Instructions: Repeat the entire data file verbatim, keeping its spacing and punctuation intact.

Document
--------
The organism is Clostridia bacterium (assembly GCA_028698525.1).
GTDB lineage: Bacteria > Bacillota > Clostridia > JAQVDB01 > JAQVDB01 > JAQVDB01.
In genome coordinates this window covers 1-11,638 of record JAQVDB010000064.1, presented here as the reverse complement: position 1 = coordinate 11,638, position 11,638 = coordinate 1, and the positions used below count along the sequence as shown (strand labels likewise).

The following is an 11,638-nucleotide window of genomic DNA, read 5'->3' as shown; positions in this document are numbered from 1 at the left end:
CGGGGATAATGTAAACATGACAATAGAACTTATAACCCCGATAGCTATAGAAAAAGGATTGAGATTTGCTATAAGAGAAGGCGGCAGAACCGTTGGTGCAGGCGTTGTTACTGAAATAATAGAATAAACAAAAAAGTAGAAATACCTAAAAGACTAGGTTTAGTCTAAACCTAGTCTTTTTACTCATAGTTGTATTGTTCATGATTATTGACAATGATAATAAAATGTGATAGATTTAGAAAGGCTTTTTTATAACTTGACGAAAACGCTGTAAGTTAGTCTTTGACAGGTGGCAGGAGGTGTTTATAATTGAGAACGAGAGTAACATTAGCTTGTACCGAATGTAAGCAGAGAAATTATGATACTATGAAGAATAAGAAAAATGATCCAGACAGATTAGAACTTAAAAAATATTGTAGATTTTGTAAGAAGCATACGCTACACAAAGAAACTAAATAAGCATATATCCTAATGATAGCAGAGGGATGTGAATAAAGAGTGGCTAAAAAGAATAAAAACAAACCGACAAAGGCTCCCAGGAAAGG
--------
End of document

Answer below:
The organism is Clostridia bacterium (assembly GCA_028698525.1).
GTDB lineage: Bacteria > Bacillota > Clostridia > JAQVDB01 > JAQVDB01 > JAQVDB01.
In genome coordinates this window covers 1-11,638 of record JAQVDB010000064.1, presented here as the reverse complement: position 1 = coordinate 11,638, position 11,638 = coordinate 1, and the positions used below count along the sequence as shown (strand labels likewise).

The following is an 11,638-nucleotide window of genomic DNA, read 5'->3' as shown; positions in this document are numbered from 1 at the left end:
CGGGGATAATGTAAACATGACAATAGAACTTATAACCCCGATAGCTATAGAAAAAGGATTGAGATTTGCTATAAGAGAAGGCGGCAGAACCGTTGGTGCAGGCGTTGTTACTGAAATAATAGAATAAACAAAAAAGTAGAAATACCTAAAAGACTAGGTTTAGTCTAAACCTAGTCTTTTTACTCATAGTTGTATTGTTCATGATTATTGACAATGATAATAAAATGTGATAGATTTAGAAAGGCTTTTTTATAACTTGACGAAAACGCTGTAAGTTAGTCTTTGACAGGTGGCAGGAGGTGTTTATAATTGAGAACGAGAGTAACATTAGCTTGTACCGAATGTAAGCAGAGAAATTATGATACTATGAAGAATAAGAAAAATGATCCAGACAGATTAGAACTTAAAAAATATTGTAGATTTTGTAAGAAGCATACGCTACACAAAGAAACTAAATAAGCATATATCCTAATGATAGCAGAGGGATGTGAATAAAGAGTGGCTAAAAAGAATAAAAACAAACCGACAAAGGCTCCCAGGAAAGG